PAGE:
Referring now to FIG. 2, a Rapid Network Deployment System (RND System) 38 can be illustrated as an information hierarchy according to one example of the present invention. The RND System 38 allows multiple users 40, typically called “engineers,” to utilize the local computer-remote computer combination for configuring components of the communications network. These engineers are provided user names and passwords to allow them to securely enter and maintain their own information. Each engineer may, in the course of his job, have more than one client 42. Each of these clients may be working with one or more customers 44, each having one or more projects 46, covering possibly one or more sites 48, where each site has one or more devices 50. Each engineer, client, customer, project, site, and device has its own properties and attributes which are defined by the engineer and are available for entry, review, and change by the engineer.
 These entities (e.g., engineer, client, customer, project, site, and device) may be thought of as a hierarchy of dependent information where each level is defined relative to the previous level and does not exist independently. For example, each device 50 may be located at a defined site 48; each project 46 may be for a defined customer 44, etc.
 Referring further to FIG. 3, the RND System 38 can be managed by a method 98. Execution begins at step 100, when an engineer logs in as an authorized user. If the engineer is an administrator only, execution proceeds to step 102 where options are available to add or delete users, set local or application defaults, etc. Otherwise, the engineer then has the choice of working with clients at step 110, customers at step 120, projects at step 130, sites at step 140, or devices at step 150. Additionally, the engineer may review, transmit, or print the engineering design information specification at step 160.
 While reviewing the list of defined clients 110, the engineer may define new clients at step 112, change the properties and attributes of previously defined clients at step 114, or delete previously defined clients at step 116. While reviewing the list of the defined customers at step 120, the engineer may define new customers at step 122, change the properties and attributes of previously defined customers at step 124, or delete previously defined customers at step 126. While reviewing the list of defined projects at step 130, the engineer may define new projects at step 132, change the properties and attributes of previously defined projects at step 134, or delete previously defined projects at step 136. While reviewing the list of defined sites at step 140, the engineer may define new sites at step 142, change the properties and attributes of previously defined sites at step 144, or delete previously defined sites at step 146. While reviewing the list of defined devices at step 150, the engineer may define new devices at step 152, change the properties and attributes of previously defined devices at step 154, or delete previously defined devices at step 156. The engineer may also retrieve device-specific bill of material information from the device manufacturer's Internet web site.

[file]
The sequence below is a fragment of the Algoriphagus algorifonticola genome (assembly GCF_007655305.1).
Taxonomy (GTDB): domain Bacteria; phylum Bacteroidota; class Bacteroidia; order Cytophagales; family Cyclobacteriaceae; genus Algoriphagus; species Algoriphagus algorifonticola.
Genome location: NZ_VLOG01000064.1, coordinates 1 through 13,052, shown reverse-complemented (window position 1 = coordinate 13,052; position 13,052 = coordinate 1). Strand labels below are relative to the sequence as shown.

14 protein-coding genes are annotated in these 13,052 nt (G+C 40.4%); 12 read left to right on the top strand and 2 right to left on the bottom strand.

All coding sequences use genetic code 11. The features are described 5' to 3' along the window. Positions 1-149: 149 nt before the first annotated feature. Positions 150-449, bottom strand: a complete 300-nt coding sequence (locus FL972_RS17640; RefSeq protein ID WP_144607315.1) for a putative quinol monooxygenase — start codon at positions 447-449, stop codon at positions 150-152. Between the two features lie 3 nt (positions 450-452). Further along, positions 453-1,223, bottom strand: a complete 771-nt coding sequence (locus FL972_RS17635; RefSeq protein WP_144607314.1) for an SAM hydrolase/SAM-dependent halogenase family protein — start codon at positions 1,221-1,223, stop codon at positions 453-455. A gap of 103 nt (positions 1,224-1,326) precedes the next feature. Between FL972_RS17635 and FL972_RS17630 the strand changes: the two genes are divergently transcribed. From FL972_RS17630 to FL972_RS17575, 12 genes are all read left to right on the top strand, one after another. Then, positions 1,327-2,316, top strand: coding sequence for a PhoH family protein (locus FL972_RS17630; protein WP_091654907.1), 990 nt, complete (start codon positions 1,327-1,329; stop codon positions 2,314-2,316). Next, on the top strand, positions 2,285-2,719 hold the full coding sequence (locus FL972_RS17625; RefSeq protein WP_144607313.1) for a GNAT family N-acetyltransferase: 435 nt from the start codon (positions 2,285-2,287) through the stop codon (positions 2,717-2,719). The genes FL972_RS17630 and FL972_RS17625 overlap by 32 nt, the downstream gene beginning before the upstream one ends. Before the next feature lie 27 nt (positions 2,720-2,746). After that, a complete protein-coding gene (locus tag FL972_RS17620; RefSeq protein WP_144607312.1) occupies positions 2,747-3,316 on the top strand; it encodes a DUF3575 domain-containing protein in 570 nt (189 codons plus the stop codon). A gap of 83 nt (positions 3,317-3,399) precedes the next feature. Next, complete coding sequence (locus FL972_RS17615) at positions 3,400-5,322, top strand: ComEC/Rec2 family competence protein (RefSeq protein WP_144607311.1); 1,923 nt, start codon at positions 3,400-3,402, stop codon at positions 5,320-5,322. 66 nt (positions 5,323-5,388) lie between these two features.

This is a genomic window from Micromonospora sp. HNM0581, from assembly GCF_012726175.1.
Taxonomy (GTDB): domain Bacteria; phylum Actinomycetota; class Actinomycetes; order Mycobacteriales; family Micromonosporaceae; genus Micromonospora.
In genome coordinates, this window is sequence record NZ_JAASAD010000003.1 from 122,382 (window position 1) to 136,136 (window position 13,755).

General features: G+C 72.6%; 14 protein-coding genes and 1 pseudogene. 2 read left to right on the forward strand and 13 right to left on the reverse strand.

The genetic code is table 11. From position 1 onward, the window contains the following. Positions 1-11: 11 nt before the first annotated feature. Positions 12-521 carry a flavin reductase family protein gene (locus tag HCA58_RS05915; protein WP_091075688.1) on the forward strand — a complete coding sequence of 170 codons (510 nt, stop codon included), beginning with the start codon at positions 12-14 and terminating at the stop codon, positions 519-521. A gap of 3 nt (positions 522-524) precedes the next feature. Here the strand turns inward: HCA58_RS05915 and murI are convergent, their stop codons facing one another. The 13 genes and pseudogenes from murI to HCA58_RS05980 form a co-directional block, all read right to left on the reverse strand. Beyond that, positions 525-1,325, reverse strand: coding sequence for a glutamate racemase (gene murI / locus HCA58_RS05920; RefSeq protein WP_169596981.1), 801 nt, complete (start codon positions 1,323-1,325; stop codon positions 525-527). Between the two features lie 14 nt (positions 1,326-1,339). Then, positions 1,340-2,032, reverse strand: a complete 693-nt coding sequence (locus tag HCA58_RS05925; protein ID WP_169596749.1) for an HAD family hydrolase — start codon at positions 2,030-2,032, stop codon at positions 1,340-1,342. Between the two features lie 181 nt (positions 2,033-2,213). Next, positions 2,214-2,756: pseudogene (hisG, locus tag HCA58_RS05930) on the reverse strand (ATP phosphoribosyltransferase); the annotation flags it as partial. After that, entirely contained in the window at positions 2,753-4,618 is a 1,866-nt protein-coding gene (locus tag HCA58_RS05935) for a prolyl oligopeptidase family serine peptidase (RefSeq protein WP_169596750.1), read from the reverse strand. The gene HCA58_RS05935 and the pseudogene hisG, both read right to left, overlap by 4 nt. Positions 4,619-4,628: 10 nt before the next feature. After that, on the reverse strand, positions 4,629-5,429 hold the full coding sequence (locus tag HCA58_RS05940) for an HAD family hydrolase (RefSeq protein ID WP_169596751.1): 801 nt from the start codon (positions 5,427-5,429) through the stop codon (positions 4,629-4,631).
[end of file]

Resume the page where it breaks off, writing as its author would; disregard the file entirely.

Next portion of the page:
The engineering design information specification is reviewed or printed at step 160, which includes summary and detailed information for one or more sites, a logical diagram, a physical diagram, configuration files for new devices, and changed configuration files for previously defined devices affected by the addition of new devices. The configuration files may be carried, transmitted, or otherwise copied to an appropriate medium for installation at the device.
 Referring now to FIGS. 4 and 5, each admitted user will be assigned with a user name and a password. With the assigned login name and password, an admitted user (engineer) can log onto any local computer and access the information stored by the RND System, which may be at a remote computer location. The engineer will see a login screen 400, and provide user name 410 and password 412. When accepted, the engineer will be logged in and will be permitted to access the RND information. Once logged in, the admitted engineer would be able to change various attributes of the setup information such as account information and the password, as shown by a settings screen 500. If the logged in engineer is authorized, the admitted engineer would also be able to perform various administrative tasks, such as setting system-wide parameters and authorizing engineers.
 Referring to FIG. 6, the engineer is presented with a list of currently defined clients at a client list panel 600. If no clients have been defined, the list is presented as empty. The engineer may, at his will, add new clients, or review, change, or delete existing clients. When adding a new client, properties and attributes are added, for example, phone and address information. All defined information may be reviewed or changed. Similarly, such a client record may be deleted altogether by the engineer.